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Thanks for watching... 1. Araguainha Brazil 40 km 2. Campo del Cielo Argentina 0.05 km 3. Monturaqui Chile 0.46 km 4. Riachão Ring Brazil 4.5 km 5. Rio Cuarto Argentina 4.5 km (largest of 10) 6. Serra da Cangalha Brazil 12 km 7. Vargeão Dome Brazil 12 km 8. Vista Alegre Brazil 9.5 km 9. Iturralde Bolivia 8 km Source: http://en.wikipedia.org/wiki/List_of_impact_craters_in_South_America An impact crater is an approximately circular depression in the surface of a planet, moon or other solid body in the Solar System, formed by the hypervelocity impact of a smaller body with the surface. In contrast to volcanic craters, which result from explosion or internal collapse, impact craters typically have raised rims and floors that are lower in elevation than the surrounding terrain. Impact craters range from small, simple, bowl-shaped depressions to large, complex, multi-ringed impact basins. Meteor Crater is perhaps the best-known example of a small impact crater on the Earth. Impact craters are the dominant geographic features on many solid Solar System objects including the Moon, Mercury, Callisto, Ganymede and most small moons and asteroids. On other planets and moons that experience more active surface geological processes, such as Earth, Venus, Mars, Europa, Io and Titan, visible impact craters are less common because they become eroded, buried or transformed by tectonics over time. Where such processes have destroyed most of the original crater topography, the terms impact structure or astrobleme are more commonly used. In early literature, before the significance of impact cratering was widely recognised, the terms cryptoexplosion or cryptovolcanic structure were often used to describe what are now recognised as impact-related features on Earth. The cratering records of very old surfaces, such as Mercury, the Moon, and the southern highlands of Mars, record a period of intense early bombardment in the inner Solar System around 3.9 billion years ago. Since that time, the rate of crater production on Earth has been considerably lower, but it is appreciable nonetheless; Earth experiences from one to three impacts large enough to produce a 20 km diameter crater about once every million years on average. This indicates that there should be far more relatively young craters on the planet than have been discovered so far. The cratering rate in the inner solar system fluctuates as a consequence of collisions in the asteroid belt that create a family of fragments that are often sent cascading into the inner solar system. Formed in a collision 160 million years ago, the Baptistina family of asteroids is thought to have caused a large spike in the impact rate, perhaps causing the Chicxulub impact that may have triggered the extinction of the dinosaurs 66 million years ago. Note that the rate of impact cratering in the outer Solar System could be different from the inner Solar System. Although the Earth’s active surface processes quickly destroy the impact record, about 170 terrestrial impact craters have been identified. These range in diameter from a few tens of meters up to about 300 km, and they range in age from recent times (e.g. the Sikhote-Alin craters in Russia whose creation were witnessed in 1947) to more than two billion years, though most are less than 500 million years old because geological processes tend to obliterate older craters. They are also selectively found in the stable interior regions of continents. Few undersea craters have been discovered because of the difficulty of surveying the sea floor, the rapid rate of change of the ocean bottom, and the subduction of the ocean floor into the Earth's interior by processes of plate tectonics. Impact craters are not to be confused with landforms that in some cases appear similar, including calderas and ring dikes. Daniel Barringer (1860–1929) was one of the first to identify an impact crater, Meteor Crater in Arizona; to crater specialists the site is referred to as Barringer Crater in his honor. Initially Barringer's ideas were not widely accepted, and even when the origin of Meteor Crater was finally acknowledged, the wider implications for impact cratering as a significant geological process on Earth were not. In the 1920s, the American geologist Walter H. Bucher studied a number of sites now recognized as impact craters in the USA. He concluded they had been created by some great explosive event, but believed that this force was probably volcanic in origin. However, in 1936, the geologists John D. Boon and Claude C. Albritton Jr. revisited Bucher's studies and concluded that the craters that he studied were probably formed by impacts. Source: http://en.wikipedia.org/wiki/Impact_crater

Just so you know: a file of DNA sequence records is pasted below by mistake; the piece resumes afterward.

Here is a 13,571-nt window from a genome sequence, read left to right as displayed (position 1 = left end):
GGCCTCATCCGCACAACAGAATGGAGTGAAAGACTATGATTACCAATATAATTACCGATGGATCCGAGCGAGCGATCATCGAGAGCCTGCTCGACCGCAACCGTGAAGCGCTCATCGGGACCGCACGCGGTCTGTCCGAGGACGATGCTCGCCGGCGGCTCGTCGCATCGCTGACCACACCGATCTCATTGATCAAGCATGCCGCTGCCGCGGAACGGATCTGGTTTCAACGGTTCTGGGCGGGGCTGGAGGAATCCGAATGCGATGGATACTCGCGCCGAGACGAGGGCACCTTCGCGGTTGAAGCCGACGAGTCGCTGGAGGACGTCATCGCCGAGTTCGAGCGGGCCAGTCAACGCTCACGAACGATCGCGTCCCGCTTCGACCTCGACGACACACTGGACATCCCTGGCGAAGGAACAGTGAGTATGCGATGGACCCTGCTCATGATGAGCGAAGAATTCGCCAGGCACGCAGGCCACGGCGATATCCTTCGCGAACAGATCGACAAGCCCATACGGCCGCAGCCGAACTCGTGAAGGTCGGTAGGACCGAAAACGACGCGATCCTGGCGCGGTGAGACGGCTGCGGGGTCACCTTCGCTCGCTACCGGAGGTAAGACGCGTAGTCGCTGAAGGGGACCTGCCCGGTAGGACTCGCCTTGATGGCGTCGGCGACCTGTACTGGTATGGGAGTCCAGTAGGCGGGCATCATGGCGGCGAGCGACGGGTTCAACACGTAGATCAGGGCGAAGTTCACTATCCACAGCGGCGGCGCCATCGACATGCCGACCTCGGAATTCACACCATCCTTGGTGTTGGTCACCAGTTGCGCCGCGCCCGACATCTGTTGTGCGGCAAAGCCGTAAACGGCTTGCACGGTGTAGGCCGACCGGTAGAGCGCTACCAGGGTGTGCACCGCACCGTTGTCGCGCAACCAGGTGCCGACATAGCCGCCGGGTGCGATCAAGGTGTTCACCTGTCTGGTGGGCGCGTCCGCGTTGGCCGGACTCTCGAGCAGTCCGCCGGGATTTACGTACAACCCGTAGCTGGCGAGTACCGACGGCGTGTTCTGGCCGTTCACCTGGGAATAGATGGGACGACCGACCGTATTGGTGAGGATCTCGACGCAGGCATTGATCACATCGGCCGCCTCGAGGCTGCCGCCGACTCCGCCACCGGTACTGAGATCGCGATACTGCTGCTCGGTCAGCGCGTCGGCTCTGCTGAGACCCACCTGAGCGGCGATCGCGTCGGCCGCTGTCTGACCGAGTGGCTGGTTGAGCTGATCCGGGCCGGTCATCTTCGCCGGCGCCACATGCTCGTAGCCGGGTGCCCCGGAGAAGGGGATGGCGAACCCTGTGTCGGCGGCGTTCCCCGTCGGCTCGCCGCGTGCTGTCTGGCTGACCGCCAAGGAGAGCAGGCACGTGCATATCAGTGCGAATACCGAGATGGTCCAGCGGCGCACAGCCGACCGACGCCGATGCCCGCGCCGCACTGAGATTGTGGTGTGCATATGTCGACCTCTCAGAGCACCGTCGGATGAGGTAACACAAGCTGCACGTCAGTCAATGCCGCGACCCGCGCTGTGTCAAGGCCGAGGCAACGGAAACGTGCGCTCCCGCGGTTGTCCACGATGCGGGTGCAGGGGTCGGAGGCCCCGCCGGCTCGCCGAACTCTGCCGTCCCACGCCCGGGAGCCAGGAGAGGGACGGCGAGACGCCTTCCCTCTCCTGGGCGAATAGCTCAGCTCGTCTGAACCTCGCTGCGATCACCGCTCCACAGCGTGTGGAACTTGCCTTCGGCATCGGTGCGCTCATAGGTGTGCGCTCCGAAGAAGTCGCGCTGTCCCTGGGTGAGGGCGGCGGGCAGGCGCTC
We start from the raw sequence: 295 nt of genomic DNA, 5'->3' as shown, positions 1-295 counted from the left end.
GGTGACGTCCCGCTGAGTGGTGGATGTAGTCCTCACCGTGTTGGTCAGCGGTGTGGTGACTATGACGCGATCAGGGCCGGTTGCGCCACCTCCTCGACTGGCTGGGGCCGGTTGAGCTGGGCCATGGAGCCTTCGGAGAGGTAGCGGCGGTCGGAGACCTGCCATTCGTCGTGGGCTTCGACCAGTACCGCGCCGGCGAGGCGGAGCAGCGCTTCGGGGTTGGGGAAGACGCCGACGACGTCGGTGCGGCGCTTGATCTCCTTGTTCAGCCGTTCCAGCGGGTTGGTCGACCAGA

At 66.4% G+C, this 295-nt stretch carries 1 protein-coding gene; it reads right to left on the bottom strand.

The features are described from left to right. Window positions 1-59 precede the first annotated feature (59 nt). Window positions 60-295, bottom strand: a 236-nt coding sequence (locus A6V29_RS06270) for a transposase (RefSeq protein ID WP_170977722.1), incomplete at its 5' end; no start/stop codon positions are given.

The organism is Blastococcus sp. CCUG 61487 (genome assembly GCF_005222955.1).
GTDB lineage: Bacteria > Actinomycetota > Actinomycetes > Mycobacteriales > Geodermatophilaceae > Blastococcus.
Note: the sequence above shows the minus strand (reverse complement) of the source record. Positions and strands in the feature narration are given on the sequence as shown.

https://wn.com/Most_Amazing_Impact_Craters_In_South_America
How to Pronounce geologists - American English
0:10

How to Pronounce geologists - American English

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  • Duration: 0:10
  • Updated: 31 Jan 2018
  • views: 3
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Learn how to say/pronounce geologists in American English. Subscribe for more videos!
https://wn.com/How_To_Pronounce_Geologists_American_English
Funny geologists on drilling rig
0:42

Funny geologists on drilling rig

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  • Duration: 0:42
  • Updated: 22 Dec 2013
  • views: 4537
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https://wn.com/Funny_Geologists_On_Drilling_Rig